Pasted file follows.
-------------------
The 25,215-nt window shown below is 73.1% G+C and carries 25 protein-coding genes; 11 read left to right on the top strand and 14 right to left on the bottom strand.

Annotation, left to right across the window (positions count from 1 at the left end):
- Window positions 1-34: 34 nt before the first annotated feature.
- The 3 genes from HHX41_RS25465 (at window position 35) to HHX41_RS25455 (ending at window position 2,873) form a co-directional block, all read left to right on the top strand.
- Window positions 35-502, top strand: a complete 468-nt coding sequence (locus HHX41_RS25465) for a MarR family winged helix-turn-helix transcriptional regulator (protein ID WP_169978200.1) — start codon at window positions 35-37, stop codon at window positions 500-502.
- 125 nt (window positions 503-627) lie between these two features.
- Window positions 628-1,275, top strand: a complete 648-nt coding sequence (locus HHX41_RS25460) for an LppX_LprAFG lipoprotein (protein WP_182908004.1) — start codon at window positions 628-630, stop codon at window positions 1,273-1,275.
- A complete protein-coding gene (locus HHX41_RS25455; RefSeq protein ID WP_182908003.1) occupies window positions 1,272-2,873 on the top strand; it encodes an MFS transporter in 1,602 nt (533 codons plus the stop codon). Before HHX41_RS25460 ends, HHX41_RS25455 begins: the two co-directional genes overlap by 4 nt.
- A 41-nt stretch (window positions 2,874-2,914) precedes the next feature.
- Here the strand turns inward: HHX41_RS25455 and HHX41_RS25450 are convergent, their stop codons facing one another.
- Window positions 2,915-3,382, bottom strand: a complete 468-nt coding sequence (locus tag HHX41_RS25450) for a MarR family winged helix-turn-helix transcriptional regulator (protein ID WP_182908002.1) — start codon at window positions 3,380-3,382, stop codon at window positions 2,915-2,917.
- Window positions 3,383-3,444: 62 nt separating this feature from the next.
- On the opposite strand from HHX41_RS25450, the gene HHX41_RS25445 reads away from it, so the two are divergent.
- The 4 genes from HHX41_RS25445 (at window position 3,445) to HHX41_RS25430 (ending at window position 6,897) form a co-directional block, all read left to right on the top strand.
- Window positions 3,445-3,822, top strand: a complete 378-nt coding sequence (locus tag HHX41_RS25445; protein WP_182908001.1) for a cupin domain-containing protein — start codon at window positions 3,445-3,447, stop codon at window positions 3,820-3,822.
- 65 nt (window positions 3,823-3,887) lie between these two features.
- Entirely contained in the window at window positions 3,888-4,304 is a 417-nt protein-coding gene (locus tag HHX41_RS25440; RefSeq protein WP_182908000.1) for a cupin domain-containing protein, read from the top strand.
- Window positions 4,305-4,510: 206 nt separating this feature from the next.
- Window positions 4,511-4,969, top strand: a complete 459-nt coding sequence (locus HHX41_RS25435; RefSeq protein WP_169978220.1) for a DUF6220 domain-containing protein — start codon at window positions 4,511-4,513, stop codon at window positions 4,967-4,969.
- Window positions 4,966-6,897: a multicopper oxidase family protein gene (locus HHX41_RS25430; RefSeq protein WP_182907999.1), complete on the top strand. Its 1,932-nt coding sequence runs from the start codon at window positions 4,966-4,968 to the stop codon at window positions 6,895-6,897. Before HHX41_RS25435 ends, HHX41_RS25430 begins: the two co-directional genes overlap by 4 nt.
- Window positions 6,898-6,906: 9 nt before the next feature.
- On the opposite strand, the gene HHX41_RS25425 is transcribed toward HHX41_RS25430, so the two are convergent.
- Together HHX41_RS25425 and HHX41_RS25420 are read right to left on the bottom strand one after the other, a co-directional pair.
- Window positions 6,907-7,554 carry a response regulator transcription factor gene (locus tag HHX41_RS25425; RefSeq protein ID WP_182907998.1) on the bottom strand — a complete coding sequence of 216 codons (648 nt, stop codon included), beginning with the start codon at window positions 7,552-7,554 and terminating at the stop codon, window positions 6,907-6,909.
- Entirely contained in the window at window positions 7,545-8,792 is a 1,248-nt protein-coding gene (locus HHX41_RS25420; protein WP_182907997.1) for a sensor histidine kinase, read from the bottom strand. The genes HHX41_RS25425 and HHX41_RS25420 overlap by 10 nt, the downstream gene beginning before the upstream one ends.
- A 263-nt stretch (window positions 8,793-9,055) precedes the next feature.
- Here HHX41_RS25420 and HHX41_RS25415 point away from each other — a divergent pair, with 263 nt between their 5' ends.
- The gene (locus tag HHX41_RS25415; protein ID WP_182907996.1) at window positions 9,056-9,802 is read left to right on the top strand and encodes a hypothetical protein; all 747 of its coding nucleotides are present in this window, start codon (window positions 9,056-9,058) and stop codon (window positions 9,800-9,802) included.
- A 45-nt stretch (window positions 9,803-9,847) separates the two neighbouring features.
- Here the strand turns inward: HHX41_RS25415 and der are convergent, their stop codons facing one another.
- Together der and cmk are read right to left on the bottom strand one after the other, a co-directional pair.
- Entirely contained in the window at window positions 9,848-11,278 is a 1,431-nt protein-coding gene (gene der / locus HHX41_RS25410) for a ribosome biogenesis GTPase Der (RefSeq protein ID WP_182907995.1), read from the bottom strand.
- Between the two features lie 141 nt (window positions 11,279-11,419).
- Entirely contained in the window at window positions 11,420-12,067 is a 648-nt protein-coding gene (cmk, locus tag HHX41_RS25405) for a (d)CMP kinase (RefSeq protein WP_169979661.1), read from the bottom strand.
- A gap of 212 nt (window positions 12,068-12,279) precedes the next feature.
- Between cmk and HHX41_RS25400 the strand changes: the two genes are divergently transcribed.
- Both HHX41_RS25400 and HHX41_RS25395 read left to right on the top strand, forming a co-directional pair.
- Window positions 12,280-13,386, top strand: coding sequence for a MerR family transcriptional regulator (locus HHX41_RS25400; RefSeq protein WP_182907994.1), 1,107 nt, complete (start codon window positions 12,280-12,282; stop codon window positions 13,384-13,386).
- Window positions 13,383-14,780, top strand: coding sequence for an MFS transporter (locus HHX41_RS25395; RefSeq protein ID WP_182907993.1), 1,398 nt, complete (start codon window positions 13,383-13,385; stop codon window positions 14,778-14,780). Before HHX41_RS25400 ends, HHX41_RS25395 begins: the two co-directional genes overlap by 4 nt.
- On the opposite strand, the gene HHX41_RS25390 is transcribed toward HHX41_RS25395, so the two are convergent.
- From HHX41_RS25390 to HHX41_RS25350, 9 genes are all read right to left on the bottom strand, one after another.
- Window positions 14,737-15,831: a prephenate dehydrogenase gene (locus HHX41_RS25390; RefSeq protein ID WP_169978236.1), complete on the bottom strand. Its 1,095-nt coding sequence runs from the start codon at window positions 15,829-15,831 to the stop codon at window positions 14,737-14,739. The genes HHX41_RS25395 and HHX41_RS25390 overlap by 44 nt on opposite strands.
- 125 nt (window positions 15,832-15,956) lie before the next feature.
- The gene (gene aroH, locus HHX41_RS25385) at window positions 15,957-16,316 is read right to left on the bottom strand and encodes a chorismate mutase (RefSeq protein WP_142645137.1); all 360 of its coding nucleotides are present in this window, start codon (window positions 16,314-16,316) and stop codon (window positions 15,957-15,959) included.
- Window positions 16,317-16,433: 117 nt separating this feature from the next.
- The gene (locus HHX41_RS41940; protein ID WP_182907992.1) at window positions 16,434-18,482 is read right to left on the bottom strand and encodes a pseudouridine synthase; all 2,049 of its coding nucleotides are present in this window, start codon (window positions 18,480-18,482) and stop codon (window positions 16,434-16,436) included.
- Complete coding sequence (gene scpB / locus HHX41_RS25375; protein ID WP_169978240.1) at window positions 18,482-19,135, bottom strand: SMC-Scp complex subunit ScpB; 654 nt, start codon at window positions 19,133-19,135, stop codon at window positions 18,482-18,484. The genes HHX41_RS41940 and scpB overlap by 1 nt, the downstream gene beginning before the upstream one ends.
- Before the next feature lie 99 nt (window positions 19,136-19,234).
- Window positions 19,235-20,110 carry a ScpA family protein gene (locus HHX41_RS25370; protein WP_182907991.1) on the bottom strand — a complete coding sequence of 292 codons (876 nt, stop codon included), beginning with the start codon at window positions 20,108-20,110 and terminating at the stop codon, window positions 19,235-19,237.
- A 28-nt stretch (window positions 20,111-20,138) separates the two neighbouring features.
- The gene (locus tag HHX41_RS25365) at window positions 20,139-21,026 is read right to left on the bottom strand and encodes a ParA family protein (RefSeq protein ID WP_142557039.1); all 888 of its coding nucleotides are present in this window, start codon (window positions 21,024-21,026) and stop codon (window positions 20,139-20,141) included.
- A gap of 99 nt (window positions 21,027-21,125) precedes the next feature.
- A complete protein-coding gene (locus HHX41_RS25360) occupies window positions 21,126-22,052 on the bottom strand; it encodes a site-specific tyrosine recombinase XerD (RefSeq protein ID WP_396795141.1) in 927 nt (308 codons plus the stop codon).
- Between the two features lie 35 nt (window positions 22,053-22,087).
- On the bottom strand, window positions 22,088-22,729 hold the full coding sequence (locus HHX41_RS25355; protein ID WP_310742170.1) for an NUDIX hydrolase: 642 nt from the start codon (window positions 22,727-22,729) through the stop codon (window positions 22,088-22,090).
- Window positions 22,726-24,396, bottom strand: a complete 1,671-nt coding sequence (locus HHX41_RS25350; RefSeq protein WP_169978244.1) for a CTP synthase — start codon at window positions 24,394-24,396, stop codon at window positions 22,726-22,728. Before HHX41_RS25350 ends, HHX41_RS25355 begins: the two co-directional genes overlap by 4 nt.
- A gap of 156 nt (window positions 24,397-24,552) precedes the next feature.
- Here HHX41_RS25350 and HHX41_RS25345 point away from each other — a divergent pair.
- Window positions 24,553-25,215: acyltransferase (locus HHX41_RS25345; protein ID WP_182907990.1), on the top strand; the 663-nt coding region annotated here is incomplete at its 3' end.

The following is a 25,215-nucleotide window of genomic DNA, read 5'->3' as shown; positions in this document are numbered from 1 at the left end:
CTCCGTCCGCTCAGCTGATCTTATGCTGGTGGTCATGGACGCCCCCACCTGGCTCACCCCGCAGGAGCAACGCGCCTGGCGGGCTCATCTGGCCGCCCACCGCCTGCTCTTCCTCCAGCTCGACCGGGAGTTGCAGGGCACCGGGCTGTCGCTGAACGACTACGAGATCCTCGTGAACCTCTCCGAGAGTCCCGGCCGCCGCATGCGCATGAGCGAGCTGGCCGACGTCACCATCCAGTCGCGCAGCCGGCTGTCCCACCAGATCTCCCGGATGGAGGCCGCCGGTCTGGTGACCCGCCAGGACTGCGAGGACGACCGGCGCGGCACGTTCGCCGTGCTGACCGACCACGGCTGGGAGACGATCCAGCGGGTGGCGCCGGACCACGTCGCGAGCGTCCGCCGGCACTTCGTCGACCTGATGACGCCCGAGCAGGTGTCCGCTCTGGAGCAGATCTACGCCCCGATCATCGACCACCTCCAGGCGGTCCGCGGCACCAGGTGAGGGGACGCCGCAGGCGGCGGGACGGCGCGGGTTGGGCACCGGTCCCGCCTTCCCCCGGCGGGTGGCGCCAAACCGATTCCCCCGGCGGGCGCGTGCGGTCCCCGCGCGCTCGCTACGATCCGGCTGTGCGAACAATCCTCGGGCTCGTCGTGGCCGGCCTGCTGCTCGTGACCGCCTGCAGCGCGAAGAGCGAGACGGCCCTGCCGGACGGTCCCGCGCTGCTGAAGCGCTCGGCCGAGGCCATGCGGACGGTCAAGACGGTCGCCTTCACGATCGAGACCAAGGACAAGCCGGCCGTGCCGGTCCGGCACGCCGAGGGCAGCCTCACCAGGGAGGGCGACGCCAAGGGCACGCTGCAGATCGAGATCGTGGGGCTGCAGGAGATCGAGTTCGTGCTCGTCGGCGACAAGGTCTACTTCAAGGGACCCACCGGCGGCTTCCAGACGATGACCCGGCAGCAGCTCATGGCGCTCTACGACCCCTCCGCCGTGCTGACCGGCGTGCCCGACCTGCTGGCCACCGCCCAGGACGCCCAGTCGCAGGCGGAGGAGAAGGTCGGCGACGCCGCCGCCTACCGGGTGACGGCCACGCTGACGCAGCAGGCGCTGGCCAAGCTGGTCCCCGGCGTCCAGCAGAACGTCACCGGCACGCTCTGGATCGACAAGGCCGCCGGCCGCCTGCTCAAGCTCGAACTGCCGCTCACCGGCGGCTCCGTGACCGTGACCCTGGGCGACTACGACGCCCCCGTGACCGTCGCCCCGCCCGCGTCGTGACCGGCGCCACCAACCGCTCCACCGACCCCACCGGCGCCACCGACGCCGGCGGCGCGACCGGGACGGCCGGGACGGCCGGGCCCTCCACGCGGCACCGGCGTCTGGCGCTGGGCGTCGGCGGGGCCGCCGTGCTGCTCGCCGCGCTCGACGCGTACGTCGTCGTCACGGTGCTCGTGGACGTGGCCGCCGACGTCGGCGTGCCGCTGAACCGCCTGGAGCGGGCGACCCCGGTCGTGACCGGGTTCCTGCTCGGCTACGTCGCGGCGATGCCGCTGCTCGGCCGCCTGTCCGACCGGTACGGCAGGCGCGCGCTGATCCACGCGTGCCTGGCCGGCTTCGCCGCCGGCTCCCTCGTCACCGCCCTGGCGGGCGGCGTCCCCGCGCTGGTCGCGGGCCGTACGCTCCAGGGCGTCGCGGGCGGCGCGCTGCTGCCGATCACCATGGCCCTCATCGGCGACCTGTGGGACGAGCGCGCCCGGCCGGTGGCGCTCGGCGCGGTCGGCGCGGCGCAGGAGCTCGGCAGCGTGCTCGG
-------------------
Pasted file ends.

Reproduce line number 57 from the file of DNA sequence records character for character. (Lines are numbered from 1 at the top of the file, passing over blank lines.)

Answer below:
- A gap of 156 nt (window positions 24,397-24,552) precedes the next feature.